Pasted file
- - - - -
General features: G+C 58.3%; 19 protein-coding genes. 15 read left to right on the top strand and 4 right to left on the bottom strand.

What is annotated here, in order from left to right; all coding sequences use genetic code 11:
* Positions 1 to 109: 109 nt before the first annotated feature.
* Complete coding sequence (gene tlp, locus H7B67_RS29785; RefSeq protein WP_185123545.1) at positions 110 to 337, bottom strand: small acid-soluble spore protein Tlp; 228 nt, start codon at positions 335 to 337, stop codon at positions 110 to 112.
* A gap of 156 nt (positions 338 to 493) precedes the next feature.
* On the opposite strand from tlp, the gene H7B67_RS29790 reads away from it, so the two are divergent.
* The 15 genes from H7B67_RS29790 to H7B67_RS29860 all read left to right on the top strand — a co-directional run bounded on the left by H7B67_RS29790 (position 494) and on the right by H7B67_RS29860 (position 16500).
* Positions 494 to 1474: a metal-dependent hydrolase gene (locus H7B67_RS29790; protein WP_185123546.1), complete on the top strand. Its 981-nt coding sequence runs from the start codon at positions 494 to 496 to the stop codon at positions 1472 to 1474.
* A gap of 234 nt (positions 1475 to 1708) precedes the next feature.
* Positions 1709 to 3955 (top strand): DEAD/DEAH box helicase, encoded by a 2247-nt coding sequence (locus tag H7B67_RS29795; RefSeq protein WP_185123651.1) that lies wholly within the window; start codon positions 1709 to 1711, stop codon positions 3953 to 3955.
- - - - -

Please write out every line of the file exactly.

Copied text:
General features: G+C 58.3%; 19 protein-coding genes. 15 read left to right on the top strand and 4 right to left on the bottom strand.

What is annotated here, in order from left to right; all coding sequences use genetic code 11:
* Positions 1 to 109: 109 nt before the first annotated feature.
* Complete coding sequence (gene tlp, locus H7B67_RS29785; RefSeq protein WP_185123545.1) at positions 110 to 337, bottom strand: small acid-soluble spore protein Tlp; 228 nt, start codon at positions 335 to 337, stop codon at positions 110 to 112.
* A gap of 156 nt (positions 338 to 493) precedes the next feature.
* On the opposite strand from tlp, the gene H7B67_RS29790 reads away from it, so the two are divergent.
* The 15 genes from H7B67_RS29790 to H7B67_RS29860 all read left to right on the top strand — a co-directional run bounded on the left by H7B67_RS29790 (position 494) and on the right by H7B67_RS29860 (position 16500).
* Positions 494 to 1474: a metal-dependent hydrolase gene (locus H7B67_RS29790; protein WP_185123546.1), complete on the top strand. Its 981-nt coding sequence runs from the start codon at positions 494 to 496 to the stop codon at positions 1472 to 1474.
* A gap of 234 nt (positions 1475 to 1708) precedes the next feature.
* Positions 1709 to 3955 (top strand): DEAD/DEAH box helicase, encoded by a 2247-nt coding sequence (locus tag H7B67_RS29795; RefSeq protein WP_185123651.1) that lies wholly within the window; start codon positions 1709 to 1711, stop codon positions 3953 to 3955.